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Nut cheezes on the other hand are dead simple to make. You want a benign flavoured nut. Cashews are perfect for a fresh soft Chèvre or Goat Cheeze. Skinless almonds make a lovely Ricotta style cheeze and Macadamias are good for a firmer, mature cheeze. Most other nuts have too much of an individual nut taste to use as a base for a cheeze. There are two things you want to get right. You need your nuts as soft as possible to blend them to a creamy mix. And you want as little liquid as possible, so they can hold a shape. I find if I pour boiling water over my nuts, allow that to cool, and let them soak overnight in the fridge, I get them as soft as is possible. When I’m ready, I pour away all the water and blend adding as little water as I can get away with to get the soaked nuts to a creamy mixture.
To make a French Chèvre use blended cashew nuts, add lemon juice and salt to taste. Shape into little logs in wax paper and set in the refrigerator. Roll in chopped fresh herbs or cracked black pepper before serving.
To make a Sweet Almond Ricotta use blended peeled almonds, add vanilla, a dash of salt and a sweetener to taste. Serve in a small round bowl and use for desserts.
To make a Mature Cheeze use blended macadamia nuts blend and add 2 – 3 probiotic capsules. Wrap in a cloth and allow to drain in a sieve on top of a bowl at room temperature for 24 – 48 hours. It will cultivate. The colour will darken and the flavour will change. Remove from cloth and mash with a fork. You can add acids such as vinegar or lemon juice and salt at this stage. Do not add them before as they will kill the bacteria. I only add miso, nutritional yeast and a bit of salt to my mature cheeze. Shape into rounds and then flatten slightly. This goes well with French bread and fresh grapes or figs.
Every village, town or city will have a food market. Some are small, while others take up a whole section of the city. Market Day may only be one day a week, or a bigger place may have Market Day – every day. You can ask at the Tourism Office or check with locals. Fresh produce is the main attraction, but they sell quite a bit of animal foods. And sometimes – sadly – even live animals! Complimentary products like baskets, herbs, plants and even clothes also feature. Much as we love the markets, they are not always good value. Supermarkets have as good produce, at better prices. But the hype, energy, tastings and vendors vying for your custom are a treat. You sometimes meet the farmers face to face and they throw in a bit extra for free. And you find items you would never see at the supermarkets. Mixed colour carrots, white asparagus and black radishes for example. We never miss a Market Day, even if all we buy is one or two items.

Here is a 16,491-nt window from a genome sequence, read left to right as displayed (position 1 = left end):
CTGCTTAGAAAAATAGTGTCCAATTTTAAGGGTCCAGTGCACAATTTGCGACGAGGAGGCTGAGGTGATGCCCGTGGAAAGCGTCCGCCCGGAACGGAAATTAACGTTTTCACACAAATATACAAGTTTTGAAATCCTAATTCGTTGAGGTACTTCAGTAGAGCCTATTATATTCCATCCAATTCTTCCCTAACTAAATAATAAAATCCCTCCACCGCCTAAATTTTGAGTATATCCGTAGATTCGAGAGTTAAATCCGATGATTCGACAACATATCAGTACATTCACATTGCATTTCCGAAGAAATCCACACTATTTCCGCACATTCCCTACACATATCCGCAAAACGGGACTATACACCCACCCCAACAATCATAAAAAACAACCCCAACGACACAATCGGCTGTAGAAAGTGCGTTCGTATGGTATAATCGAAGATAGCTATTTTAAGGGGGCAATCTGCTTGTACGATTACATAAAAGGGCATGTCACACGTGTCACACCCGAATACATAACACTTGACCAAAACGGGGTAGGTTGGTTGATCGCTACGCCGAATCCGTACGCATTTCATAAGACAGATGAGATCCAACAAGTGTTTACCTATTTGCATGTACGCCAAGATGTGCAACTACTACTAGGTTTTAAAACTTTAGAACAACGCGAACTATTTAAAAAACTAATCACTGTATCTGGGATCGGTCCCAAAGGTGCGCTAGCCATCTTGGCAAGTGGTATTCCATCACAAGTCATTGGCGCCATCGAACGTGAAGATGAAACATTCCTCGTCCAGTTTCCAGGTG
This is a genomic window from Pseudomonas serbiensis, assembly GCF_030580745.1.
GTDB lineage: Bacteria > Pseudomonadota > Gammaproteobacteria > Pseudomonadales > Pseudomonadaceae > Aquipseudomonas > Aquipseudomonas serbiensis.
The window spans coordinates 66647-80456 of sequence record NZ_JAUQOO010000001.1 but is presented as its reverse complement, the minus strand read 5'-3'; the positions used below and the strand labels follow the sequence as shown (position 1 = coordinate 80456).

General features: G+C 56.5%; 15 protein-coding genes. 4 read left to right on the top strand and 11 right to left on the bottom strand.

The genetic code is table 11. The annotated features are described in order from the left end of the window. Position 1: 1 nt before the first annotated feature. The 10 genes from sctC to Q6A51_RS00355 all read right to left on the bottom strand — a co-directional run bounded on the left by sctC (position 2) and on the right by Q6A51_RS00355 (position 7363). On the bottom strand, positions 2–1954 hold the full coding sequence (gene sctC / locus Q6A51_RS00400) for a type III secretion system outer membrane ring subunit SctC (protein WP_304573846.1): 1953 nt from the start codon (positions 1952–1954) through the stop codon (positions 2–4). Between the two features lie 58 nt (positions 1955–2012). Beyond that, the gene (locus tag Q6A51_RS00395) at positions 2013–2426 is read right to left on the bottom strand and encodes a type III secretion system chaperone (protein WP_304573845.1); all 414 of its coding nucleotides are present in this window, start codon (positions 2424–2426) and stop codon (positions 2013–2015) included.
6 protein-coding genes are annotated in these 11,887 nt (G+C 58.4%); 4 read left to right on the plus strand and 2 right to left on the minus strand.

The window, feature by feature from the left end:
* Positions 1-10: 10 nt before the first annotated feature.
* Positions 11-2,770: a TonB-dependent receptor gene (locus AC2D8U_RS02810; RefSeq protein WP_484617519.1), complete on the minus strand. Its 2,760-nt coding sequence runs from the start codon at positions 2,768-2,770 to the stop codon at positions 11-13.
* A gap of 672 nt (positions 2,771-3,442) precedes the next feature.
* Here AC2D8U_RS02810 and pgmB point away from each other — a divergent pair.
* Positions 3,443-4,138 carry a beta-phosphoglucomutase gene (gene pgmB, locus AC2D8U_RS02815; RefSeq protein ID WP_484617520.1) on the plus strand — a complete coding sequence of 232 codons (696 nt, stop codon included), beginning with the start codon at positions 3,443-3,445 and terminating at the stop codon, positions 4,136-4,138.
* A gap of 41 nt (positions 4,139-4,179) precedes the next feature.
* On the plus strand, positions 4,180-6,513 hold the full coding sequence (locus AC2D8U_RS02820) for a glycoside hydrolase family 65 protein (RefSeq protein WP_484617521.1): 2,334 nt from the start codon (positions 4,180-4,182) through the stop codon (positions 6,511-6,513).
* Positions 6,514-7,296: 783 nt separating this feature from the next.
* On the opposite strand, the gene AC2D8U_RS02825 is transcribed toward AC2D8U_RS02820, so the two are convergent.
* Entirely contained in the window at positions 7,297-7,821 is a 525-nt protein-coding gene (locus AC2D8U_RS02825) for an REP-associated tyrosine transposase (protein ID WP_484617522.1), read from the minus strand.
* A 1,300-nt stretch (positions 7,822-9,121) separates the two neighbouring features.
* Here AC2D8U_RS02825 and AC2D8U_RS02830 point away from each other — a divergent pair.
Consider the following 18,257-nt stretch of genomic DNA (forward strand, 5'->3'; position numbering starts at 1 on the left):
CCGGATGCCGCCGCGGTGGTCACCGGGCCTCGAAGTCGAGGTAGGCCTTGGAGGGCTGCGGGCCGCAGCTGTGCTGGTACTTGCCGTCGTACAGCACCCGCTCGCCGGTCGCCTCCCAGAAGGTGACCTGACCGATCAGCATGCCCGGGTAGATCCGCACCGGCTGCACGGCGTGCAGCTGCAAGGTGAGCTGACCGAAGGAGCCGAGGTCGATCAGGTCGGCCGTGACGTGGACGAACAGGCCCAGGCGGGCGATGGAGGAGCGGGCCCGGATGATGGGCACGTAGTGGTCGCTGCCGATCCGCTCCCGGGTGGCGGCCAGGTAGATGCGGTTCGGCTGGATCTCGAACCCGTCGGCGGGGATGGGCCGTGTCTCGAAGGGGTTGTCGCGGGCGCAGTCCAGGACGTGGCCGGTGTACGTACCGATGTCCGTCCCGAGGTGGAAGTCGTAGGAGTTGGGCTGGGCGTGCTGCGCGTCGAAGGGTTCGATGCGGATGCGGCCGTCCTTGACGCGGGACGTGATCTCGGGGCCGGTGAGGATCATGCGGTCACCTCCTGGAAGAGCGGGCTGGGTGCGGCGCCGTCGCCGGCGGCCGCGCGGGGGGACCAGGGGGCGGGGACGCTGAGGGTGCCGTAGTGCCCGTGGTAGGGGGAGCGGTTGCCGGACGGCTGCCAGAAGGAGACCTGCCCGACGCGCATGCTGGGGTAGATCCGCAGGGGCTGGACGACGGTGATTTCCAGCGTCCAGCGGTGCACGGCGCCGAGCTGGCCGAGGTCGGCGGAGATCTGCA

Most supermarkets have an organic (bio) section in the produce area where they put organic fruit and veg together. We still like to check out the normal produce, and local food in season is always cheapest. Favourite French fruits are melons, peaches, nectarines, apples, grapes, pears and apricots. Typical French veggies include courgettes, aubergines, garlic, onions, tomatoes, mushrooms, peppers, lettuces and potatoes. Most names are similar to the English name i.e. apricots – abricots; tomato – tomate. And then some are nothing like their English counterparts i.e. apple – pomme; mushroom – champignon. You’re usually expected to weigh and label your produce before you pay at the till. If the item is listed as vrac, it means it’s loose. If it says pièce it means the whole item or the price per pack.
We’ve also noticed a regional produce section in many supermarkets. They have an aisle or section where they showcase only local foods. Usually long-life items like wines, olives, honey, mustards as well as things like mugs, kitchen towels and other items with either the local crest or some image reminiscent of that particular region. We’ve found excellent wines at bargain prices in the regional produce area.
My husband and I have a plant protein smoothie every single morning of our lives. You should find plant protein powders and Superfoods at local health shops. Google Happycow.net to find health shops in your area or ask at the Tourism Information Office. We always travel with our own protein powders sealed in Ziploc bags. Only need a powder to mess in your luggage once to learn that lesson. Soak oats overnight with vanilla extract to taste. In the morning, place in a tall jug and add a plant milk. Then add a fruit such as pear, banana, berries or melon. Next add a spoon of any nut butter, avocado or coconut oil. Add in protein powders and Superfood powders. Finish off with flavours or spices. Blend with a stick blender until smooth and serve. If that doesn’t set you up for the day, nothing will.
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